John on March 26, 2011 at 11:17 pm
Tokyo Electric Power Company says it has detected radioactive materials 10-million-times normal levels in water at the No.2 reactor complex of the Fukushima Daiichi nuclear plant.
The plant operator, known as TEPCO, says it measured 2.9-billion becquerels of radiation per one cubic centimeter of water from the basement of the turbine building attached to the Number 2 reactor.
The level of contamination is about 1,000 times that of the leaked water already found in the basements of the Number 1 and 3 reactor turbine buildings.
The company says the latest reading is 10-million times the usual radioactivity of water circulating within a normally operating reactor.
TEPCO says the radioactive materials include 2.9-billion becquerels of iodine-134, 13-million becquerels of iodine-131, and 2.3-million becquerels each for cesium 134 and 137.
The cesium levels are more serious because the half life of cesium 134 is about two years and for cesium 137 is 30 years. This means high level contamination of the soil or ocean could create a problem that last for decades.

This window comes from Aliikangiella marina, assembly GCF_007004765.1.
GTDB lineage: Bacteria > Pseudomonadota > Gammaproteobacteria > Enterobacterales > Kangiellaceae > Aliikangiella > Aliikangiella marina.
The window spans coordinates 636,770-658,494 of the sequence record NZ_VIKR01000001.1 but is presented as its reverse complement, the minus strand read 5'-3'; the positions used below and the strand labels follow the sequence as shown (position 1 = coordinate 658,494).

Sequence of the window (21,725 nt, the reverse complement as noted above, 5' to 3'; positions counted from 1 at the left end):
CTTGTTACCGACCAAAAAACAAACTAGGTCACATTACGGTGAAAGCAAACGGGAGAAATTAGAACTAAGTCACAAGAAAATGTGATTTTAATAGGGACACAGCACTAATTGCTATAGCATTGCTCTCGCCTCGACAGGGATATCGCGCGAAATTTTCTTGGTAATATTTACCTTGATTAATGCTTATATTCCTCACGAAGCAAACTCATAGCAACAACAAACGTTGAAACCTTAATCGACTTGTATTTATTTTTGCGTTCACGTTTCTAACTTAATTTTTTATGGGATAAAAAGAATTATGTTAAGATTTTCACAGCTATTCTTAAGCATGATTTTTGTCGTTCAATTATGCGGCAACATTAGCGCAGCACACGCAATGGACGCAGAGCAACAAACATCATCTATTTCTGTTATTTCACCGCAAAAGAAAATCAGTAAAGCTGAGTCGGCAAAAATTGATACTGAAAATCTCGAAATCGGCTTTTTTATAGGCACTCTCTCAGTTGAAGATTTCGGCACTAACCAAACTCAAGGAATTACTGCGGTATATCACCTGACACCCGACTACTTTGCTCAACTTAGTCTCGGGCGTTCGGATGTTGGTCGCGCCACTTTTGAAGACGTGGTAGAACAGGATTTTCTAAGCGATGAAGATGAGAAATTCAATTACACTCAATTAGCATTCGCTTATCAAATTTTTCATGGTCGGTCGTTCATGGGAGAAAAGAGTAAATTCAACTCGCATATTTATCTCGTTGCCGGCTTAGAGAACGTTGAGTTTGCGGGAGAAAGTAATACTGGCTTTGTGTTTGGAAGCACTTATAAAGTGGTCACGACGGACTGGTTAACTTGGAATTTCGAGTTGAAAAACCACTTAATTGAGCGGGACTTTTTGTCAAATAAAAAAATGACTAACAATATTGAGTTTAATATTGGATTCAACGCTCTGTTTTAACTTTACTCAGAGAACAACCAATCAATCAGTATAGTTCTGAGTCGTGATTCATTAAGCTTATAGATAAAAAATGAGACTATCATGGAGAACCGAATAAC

Update: This is strange. TEPCO is retracting their earlier announcement of extreme radiation, but the new story is worded in a way that doesn’t really explain what it is they are retracting:
The company said on Sunday evening that the data for iodine-134 announced earlier in the day was actually for another substance that has a longer half-life.
The plant operator said earlier on Sunday that 2.9 billion becquerels per cubic centimeter had been detected in the leaked water.
It said although the initial figure was wrong, the water still has a high level of radioactivity of 1,000 millisieverts per hour.
So they transposed the data? But if the data they released was for another substance with a longer half life that would seem to be even worse. Then they’ve changed from becquerels to millisieverts. Strangest of all, they don’t seem to have released the correct numbers. Why is that?
Category: Foreign Affairs |